Due to the difference in business models, both buyer and target will have to undergo substantial changes to integrate into a single organization. As a result, transformational integrations are the most difficult to carry out. That said, like many ventures with high risk, transformation also offers the most value – if done properly. If you have the courage to embrace transforming your company, it opens up a number of opportunities for expansion in terms of both product and geography.
Tuck-in post-merger strategy: Tech and talent acquisitions
Tuck-in acquisitions are quite common in the tech sector. This is the scenario of a very large corporation engulfing a much smaller start-up before it becomes a competitor further down the road. Essentially, with a tuck-in integration, a small company with similar products or services is acquired and then “shut down.”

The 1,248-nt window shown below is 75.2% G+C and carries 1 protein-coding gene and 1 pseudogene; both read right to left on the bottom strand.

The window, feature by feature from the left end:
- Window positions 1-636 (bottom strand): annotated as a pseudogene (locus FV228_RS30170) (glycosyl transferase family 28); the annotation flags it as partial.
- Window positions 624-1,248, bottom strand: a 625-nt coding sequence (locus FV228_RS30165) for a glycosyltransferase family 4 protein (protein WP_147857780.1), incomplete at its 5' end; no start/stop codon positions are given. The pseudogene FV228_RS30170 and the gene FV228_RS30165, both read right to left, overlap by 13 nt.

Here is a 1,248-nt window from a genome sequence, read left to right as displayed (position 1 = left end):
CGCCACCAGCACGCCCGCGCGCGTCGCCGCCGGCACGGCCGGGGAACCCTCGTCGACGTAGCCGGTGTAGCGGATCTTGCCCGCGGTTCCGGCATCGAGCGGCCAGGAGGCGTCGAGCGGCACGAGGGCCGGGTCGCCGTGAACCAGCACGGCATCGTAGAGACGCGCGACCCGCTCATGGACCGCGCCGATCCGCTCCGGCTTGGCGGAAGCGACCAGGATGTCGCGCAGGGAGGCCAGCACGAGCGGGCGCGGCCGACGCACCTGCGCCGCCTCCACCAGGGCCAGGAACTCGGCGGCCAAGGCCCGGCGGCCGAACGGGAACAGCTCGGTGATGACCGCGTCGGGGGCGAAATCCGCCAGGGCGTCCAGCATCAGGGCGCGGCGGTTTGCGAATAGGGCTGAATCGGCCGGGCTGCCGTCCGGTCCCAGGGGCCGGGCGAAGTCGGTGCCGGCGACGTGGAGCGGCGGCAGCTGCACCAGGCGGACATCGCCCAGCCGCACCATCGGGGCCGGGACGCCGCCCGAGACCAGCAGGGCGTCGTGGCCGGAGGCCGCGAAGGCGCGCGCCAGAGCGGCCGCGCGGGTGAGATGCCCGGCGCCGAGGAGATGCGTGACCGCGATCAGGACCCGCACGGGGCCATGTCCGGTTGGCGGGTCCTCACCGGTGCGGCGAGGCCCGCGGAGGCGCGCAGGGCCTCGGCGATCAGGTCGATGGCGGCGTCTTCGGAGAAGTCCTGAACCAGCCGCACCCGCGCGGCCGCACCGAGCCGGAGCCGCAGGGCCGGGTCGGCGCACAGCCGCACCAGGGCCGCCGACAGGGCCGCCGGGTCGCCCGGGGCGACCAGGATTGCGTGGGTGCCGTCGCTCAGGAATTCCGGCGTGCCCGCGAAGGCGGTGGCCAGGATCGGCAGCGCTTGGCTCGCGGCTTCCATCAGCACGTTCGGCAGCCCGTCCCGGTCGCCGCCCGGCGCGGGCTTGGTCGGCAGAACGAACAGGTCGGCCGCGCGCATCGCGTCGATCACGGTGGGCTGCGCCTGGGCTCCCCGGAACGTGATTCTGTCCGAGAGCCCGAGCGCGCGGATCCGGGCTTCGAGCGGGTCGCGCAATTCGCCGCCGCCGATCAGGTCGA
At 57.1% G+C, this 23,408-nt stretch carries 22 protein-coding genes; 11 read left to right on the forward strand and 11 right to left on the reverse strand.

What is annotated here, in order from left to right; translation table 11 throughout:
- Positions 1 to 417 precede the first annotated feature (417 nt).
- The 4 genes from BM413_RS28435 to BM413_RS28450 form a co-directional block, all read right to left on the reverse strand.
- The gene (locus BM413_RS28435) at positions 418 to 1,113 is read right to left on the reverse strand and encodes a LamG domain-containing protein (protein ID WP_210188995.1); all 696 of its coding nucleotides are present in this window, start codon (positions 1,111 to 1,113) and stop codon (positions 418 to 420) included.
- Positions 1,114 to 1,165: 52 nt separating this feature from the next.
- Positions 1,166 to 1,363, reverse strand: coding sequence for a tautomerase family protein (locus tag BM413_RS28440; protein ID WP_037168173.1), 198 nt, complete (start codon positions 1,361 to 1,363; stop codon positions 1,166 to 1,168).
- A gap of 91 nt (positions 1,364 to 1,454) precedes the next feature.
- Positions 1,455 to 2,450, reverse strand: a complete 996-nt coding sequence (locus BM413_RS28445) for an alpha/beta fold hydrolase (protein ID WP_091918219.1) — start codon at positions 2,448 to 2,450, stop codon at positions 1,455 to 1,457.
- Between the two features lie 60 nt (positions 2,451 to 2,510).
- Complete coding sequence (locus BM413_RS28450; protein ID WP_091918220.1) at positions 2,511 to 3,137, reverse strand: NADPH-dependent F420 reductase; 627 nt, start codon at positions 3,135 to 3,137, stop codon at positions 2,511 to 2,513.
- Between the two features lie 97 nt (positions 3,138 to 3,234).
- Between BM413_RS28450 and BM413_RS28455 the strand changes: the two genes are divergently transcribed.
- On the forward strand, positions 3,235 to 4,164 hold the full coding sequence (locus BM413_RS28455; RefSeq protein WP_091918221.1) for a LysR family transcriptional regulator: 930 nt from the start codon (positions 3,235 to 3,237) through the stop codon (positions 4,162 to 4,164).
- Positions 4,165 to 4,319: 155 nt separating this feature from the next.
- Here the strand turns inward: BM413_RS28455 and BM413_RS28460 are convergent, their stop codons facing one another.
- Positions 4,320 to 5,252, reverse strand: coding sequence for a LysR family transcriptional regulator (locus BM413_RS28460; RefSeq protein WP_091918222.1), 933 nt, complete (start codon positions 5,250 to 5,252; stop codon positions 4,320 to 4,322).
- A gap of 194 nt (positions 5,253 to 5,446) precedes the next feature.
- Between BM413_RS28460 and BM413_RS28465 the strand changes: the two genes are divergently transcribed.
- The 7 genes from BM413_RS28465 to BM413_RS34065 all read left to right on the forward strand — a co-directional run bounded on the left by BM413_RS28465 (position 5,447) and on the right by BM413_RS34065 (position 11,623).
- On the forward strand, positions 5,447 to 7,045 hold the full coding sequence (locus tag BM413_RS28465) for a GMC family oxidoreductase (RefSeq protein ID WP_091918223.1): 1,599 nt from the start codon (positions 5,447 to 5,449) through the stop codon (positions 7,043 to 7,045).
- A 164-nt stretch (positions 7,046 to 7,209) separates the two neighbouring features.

Apple utilizes this strategy so much there’s an entire Wikipedia page for their acquisitions. While you may have heard of a few of these companies, most are completely unknown and – surprise – no longer exist (in a sense). If you look at the table of Apple’s acquisitions, you can clearly see which Apple products have been derived from their various acquisitions.
In these instances, it’s not so much that the target company was shut down as its technology, products, and services were absorbed into the buyer – Apple, in this case.
Tuck-in integrations aren’t only beneficial for acquiring new tech or a particularly innovative product; they’re also instrumental in acqui-hiring. Given the highly competitive tech industry, courting individual engineers can be costly, time-consuming, and may not even result in recruitment.
Acqui-hiring, however, allows a company to “recruit” an entire team of bright, young engineers in one fell swoop. Tuck-in integrations are a pretty effective way to do this.
Bolt-on post-merger strategy: Increase your portfolio